Ali‘i were accountable to the maka‘āinana too. An ali‘i who took care of the people and was fair would have a large, productive society. An ali‘i who was greedy and did not take care of the people was often abandoned or even killed. Maka‘āinana were free to choose which ahupua‘a to live in. If they were not happy under the rule of one ali‘i, they moved to another ahupua‘a. Maka‘āinana were accountable to the government of the land and to the needs of the community. They ultimately served the ali‘i.

Makaʻāinana in changing times

Lāhui pua o lalo.
The many flowers below.
The commoners.
(‘Ōlelo No‘eau #1937)


The death of Kamehameha I in 1819 was followed by a period of turbulence in Hawai‘i. Changes included a new government, the adoption of a foreign religion, and the development of private property. In 1893, business and political interests motivated a group of foreigners to illegally overthrow the Kingdom of Hawai‘i. The daily lives of maka‘āinana were greatly affected by all of these changes. Maka‘āinana rallied in protest against the overthrow. They were also against the annexation of Hawai‘i to the United States.

[Family working in loʻi kalo] Photo by Henshaw.

More than half of the citizens of the lāhui (nation) placed their names on the anti-annexation petitions. The Native Hawaiian population in 1897 was made up of 40,000 citizens.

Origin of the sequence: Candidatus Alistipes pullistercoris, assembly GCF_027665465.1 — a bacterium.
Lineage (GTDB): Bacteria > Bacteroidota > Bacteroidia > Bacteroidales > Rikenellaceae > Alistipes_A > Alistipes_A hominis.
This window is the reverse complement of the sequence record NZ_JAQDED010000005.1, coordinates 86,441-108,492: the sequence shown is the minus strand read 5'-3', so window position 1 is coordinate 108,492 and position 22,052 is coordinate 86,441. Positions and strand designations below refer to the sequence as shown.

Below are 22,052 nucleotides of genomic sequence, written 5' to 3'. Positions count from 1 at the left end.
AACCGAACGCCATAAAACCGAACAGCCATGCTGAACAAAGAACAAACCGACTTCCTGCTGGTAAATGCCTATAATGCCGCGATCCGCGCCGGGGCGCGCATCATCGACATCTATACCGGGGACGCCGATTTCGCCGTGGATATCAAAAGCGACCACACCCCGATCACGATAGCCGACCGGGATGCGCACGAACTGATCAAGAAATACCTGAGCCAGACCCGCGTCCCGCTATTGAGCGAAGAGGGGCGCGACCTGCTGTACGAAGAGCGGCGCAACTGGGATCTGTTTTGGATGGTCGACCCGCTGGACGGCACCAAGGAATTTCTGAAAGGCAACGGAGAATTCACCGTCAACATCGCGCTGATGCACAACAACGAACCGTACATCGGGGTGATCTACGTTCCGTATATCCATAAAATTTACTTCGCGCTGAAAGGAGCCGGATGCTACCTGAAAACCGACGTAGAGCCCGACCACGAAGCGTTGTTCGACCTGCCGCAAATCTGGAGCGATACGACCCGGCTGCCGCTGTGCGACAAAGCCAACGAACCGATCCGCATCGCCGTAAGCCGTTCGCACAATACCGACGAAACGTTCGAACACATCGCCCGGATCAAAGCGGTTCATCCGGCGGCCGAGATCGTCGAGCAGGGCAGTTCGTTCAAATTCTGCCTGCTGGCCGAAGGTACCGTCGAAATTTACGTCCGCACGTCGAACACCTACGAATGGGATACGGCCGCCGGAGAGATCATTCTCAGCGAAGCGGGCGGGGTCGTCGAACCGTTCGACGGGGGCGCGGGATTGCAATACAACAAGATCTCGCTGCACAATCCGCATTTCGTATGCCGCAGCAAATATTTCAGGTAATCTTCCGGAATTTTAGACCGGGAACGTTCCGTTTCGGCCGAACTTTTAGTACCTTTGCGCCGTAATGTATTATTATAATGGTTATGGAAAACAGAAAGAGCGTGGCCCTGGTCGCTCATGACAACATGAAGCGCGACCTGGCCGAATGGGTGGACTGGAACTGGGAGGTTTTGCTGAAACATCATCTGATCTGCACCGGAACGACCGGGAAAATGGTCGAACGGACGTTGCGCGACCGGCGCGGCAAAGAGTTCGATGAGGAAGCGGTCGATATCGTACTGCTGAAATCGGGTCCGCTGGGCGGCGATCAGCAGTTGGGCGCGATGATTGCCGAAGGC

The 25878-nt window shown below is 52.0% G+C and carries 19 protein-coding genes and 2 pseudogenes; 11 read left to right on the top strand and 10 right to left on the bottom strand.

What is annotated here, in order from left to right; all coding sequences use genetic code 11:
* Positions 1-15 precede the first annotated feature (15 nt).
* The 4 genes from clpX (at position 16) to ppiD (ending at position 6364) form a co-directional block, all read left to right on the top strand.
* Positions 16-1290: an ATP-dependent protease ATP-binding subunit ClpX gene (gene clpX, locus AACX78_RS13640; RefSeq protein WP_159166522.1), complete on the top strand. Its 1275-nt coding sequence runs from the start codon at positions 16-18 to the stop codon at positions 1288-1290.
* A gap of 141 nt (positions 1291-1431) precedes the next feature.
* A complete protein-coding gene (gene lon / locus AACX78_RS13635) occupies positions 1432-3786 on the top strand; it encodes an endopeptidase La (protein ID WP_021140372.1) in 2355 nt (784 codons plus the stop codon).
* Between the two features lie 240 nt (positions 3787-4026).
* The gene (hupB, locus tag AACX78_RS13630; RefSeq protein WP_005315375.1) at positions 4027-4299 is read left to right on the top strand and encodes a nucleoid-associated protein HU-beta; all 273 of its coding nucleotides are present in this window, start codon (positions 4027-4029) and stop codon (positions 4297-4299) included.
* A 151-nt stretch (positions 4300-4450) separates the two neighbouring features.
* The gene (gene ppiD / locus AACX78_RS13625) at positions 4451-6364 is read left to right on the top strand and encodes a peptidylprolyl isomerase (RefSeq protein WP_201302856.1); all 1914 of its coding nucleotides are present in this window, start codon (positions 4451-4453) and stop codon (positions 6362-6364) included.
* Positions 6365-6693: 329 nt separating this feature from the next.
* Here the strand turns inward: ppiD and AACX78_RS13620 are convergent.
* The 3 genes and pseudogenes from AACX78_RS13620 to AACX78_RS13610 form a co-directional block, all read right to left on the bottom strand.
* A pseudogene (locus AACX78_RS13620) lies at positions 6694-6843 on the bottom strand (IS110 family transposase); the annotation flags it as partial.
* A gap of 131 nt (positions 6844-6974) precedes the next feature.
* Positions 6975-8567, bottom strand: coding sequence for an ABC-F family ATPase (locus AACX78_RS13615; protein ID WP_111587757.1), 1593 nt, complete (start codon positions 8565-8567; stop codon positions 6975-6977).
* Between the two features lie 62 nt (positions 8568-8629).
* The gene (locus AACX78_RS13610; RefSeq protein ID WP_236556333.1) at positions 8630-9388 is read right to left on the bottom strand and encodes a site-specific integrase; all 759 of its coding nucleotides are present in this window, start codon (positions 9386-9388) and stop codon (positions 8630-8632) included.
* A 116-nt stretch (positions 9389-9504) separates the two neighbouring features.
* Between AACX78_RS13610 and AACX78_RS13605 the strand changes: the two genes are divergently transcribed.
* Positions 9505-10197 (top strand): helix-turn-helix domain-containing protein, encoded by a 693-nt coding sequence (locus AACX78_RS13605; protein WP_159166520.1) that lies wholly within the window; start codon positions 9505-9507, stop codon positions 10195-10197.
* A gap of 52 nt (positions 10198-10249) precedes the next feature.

Maka‘āinana organized in many ways. They signed petitions, organized large public meetings, solicited assistance from Hawaiian and American politicians, composed songs, and published newspaper editorials. In 1897, maka‘āinana helped collect more than 21,000 signatures on a petition protesting annexation. On November 20, 1898, four delegates hand carried the petitions to Washington, D.C. They met with senators and congressmen and voiced the concerns of the Hawaiian people. This historic document, called the 1897 Kū‘ē Petitions, is housed at the National Archives in Washington, D.C. There is also a copy at the Kamakakūokalani Center for Hawaiian Studies at the University of Hawai‘i.

Maka‘āinana persevered during this period of change. They not only learned to read and write—making Hawai‘i one of the most literate countries in the world— they also published and disseminated knowledge. More than 100 million pages of printed material were written in part by maka‘āinana. Their efforts have preserved much of our national narratives, mele, and mo‘olelo.

[Kūʻē petitions] 1897 Hawaiʻi petition against annexation.

Makaʻāinana today

He ali‘i nō mai ka pa‘a a ke ali‘i; he kanaka nō mai ka pa‘a a ke kanaka.
A chief from the foundation of chiefs; a commoner from the foundation of commoners.
(‘Ōlelo No‘eau #540)


Today, many Native Hawaiians continue to fulfill the kuleana of maka‘āinana. This is done by honoring, protecting, and cultivating that which allows kānaka to survive—the ‘āina.

The ‘āina feeds us. The term “maka‘āinana” means “people who attend to the ‘āina.” ‘Āina is central to the kuleana of the maka‘āinana. And it is the maka‘āinana who keep us in balance with the ‘āina.